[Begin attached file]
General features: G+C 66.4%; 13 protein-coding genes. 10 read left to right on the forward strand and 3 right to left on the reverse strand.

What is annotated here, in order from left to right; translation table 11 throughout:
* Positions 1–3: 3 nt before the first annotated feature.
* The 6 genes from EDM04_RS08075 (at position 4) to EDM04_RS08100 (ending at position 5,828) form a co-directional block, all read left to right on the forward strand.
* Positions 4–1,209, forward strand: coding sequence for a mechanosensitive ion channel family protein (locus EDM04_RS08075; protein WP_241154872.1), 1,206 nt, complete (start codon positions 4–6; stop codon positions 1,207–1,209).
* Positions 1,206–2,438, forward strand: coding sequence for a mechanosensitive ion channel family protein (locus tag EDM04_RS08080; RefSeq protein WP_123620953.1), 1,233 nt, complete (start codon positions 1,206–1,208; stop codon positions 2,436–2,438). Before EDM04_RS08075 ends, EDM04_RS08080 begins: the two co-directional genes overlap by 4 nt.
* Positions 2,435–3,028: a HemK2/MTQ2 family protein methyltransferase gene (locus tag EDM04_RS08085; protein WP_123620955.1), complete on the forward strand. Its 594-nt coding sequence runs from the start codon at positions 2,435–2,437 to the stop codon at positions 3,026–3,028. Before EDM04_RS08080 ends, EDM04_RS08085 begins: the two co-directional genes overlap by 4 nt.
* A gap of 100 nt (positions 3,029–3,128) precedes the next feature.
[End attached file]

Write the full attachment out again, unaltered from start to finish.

General features: G+C 66.4%; 13 protein-coding genes. 10 read left to right on the forward strand and 3 right to left on the reverse strand.

What is annotated here, in order from left to right; translation table 11 throughout:
* Positions 1–3: 3 nt before the first annotated feature.
* The 6 genes from EDM04_RS08075 (at position 4) to EDM04_RS08100 (ending at position 5,828) form a co-directional block, all read left to right on the forward strand.
* Positions 4–1,209, forward strand: coding sequence for a mechanosensitive ion channel family protein (locus EDM04_RS08075; protein WP_241154872.1), 1,206 nt, complete (start codon positions 4–6; stop codon positions 1,207–1,209).
* Positions 1,206–2,438, forward strand: coding sequence for a mechanosensitive ion channel family protein (locus tag EDM04_RS08080; RefSeq protein WP_123620953.1), 1,233 nt, complete (start codon positions 1,206–1,208; stop codon positions 2,436–2,438). Before EDM04_RS08075 ends, EDM04_RS08080 begins: the two co-directional genes overlap by 4 nt.
* Positions 2,435–3,028: a HemK2/MTQ2 family protein methyltransferase gene (locus tag EDM04_RS08085; protein WP_123620955.1), complete on the forward strand. Its 594-nt coding sequence runs from the start codon at positions 2,435–2,437 to the stop codon at positions 3,026–3,028. Before EDM04_RS08080 ends, EDM04_RS08085 begins: the two co-directional genes overlap by 4 nt.
* A gap of 100 nt (positions 3,029–3,128) precedes the next feature.